Dilaudid and oxycodone are effective means of reducing pain. However, which medication is appropriate? It’s a challenging decision your doctor must make. The wrong decision can have life-altering consequences, especially if the individual begins to misuse or abuse the drug. Although both are adequate means to manage pain, these drugs can cause dependence and addiction, especially if abused. You should only take these drugs with a doctor’s blessing. Although they’re both considered opioids and have similar side effects, what are their primary differences?

Both drugs were synthesized to treat pain that OTC medication like Tylenol or Advil cannot manage. Dilaudid and oxycodone are potent opioids. However, Dilaudid is considered the more powerful of the two, despite both producing similar side effects. Here is a list of side effects that Dilaudid and oxycodone share:

  • Itching
  • Dry mouth
  • Confusion
  • Sedation
  • Euphoria
  • Constipation
  • Drowsiness
  • Dizziness
  • Slowed breathing
  • Tolerance
  • Dependence
  • Addiction

Oxycodone is believed to be more likely to cause side effects like rashes, whereas Dilaudid is known to make the person feel sweaty and flushed after use.

Dilaudid vs. Oxycodone: Which Is More Addictive?

Both drugs are extremely addictive. If prescribed this drug for a prolonged period to manage chronic pain, you’re at risk of becoming dependent on the medication, even if used as prescribed. However, even though Dilaudid is much stronger, it doesn’t mean it’s more addictive than oxycodone. Oxycodone and Dilaudid work similarly by blocking pain receptors in the brain, which can lead to euphoria.

If you’re prescribed the medication, you shouldn’t stop taking it without receiving approval from your doctor. Your health is in their best interest, and abrupt cessation of either drug can result in severe withdrawal symptoms. Although opioid withdrawal is not considered life-threatening, especially when compared to other prescription medications like benzodiazepines, it’s a tormenting process that can make you have suicidal thoughts. For that reason, speak to your doctor first before stopping.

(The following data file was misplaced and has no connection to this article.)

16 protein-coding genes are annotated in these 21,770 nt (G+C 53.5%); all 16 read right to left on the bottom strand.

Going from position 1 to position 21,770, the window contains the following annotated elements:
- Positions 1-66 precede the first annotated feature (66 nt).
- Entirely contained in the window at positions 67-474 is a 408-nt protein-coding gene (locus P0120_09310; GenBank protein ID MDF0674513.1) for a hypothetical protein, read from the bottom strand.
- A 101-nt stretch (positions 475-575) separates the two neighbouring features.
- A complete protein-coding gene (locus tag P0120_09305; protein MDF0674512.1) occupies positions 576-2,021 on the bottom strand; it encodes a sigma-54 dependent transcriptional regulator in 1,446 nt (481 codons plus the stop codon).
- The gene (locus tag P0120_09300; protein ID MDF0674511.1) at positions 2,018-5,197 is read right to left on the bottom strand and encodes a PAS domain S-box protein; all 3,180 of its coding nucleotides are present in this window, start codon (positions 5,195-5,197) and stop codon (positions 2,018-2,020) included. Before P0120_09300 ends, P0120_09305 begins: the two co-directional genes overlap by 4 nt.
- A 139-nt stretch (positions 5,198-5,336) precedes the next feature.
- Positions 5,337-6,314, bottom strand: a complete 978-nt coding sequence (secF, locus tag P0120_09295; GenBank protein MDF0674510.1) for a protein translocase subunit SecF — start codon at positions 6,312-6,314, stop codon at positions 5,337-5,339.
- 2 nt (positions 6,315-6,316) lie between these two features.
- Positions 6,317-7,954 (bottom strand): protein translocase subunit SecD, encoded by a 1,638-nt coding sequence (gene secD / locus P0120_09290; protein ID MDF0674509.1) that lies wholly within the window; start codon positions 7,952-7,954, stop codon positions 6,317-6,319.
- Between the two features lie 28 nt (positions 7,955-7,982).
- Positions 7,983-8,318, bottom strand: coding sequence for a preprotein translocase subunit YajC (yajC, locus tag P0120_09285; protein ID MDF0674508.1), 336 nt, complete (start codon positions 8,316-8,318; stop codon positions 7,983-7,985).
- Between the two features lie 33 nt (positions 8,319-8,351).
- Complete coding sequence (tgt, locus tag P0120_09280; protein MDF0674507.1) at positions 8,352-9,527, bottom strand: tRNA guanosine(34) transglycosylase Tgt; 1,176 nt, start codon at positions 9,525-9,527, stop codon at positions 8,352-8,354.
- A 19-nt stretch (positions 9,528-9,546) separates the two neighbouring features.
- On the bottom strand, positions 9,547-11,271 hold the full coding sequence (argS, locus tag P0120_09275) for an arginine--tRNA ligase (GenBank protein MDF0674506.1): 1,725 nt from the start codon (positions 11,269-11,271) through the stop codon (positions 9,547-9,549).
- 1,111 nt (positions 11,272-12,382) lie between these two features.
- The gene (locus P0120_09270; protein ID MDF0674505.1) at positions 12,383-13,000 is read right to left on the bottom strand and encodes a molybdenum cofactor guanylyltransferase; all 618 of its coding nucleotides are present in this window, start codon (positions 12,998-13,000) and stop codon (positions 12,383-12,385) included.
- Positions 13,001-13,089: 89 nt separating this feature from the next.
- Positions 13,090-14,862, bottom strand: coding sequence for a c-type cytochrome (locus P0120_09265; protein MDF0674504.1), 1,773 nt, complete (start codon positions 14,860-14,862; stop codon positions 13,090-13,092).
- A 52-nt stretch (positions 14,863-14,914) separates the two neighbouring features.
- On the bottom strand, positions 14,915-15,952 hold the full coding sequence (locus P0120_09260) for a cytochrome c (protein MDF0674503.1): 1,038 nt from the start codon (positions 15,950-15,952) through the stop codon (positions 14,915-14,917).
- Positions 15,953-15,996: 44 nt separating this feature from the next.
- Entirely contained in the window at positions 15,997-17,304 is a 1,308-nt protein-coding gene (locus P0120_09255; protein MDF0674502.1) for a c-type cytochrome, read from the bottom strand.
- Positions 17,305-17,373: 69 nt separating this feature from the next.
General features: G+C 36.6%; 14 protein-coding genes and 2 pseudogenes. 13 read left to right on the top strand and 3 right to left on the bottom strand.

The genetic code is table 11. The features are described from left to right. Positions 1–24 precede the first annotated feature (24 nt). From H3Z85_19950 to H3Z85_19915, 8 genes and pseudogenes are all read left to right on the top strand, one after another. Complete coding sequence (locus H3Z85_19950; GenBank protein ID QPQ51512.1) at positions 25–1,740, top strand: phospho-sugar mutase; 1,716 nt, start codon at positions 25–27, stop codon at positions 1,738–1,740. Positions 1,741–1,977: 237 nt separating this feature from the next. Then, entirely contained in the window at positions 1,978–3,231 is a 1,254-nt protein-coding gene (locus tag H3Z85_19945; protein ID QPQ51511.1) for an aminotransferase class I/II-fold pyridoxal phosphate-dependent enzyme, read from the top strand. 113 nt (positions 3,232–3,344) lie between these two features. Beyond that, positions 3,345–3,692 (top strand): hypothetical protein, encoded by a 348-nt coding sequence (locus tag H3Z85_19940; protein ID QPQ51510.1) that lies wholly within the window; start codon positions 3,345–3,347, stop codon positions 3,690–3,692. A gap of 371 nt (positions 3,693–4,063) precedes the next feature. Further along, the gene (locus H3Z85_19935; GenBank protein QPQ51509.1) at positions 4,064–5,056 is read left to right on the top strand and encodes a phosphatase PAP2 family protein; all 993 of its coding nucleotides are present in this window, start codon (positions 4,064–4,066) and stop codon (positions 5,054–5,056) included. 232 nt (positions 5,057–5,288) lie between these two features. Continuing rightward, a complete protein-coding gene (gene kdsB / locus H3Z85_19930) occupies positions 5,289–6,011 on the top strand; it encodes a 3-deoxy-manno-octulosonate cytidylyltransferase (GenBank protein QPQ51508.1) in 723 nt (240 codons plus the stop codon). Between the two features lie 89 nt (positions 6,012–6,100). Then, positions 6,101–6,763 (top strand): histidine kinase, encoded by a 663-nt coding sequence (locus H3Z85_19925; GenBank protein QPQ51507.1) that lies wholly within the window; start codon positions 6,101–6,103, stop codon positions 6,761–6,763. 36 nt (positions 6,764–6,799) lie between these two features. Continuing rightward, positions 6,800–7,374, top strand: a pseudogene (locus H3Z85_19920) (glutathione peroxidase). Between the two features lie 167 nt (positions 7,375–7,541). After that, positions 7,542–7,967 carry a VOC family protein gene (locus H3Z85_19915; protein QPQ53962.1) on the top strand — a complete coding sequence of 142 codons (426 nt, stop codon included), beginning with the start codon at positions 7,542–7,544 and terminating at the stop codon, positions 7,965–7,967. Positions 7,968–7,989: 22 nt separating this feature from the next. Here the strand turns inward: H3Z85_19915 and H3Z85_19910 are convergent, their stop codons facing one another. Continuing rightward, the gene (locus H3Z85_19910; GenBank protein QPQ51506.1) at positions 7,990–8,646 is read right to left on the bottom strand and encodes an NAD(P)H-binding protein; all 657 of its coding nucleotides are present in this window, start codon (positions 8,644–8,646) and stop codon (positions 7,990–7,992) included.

The most common Dilaudid and oxycodone withdrawal symptoms include the following:

  • Restlessness
  • Extreme fatigue
  • Diarrhea
  • Watery eyes
  • Goosebumps
  • Chills
  • Runny nose
  • Sneezing
  • Lethargy
  • Body aches
  • Insomnia
  • Fatigue

Your doctor will want to wean you off or taper your use of these medications. This is to prevent severe symptoms from occurring. If you’ve been abusing either of these drugs for reasons other than to manage pain, they might consider you a prime candidate for a treatment program that helps you better understand addiction. The first step in this process is medical detox, an extremely beneficial step that mitigates the severity of the symptoms you’ll face.

Dilaudid vs. Oxycodone: Which Is More Effective for Pain?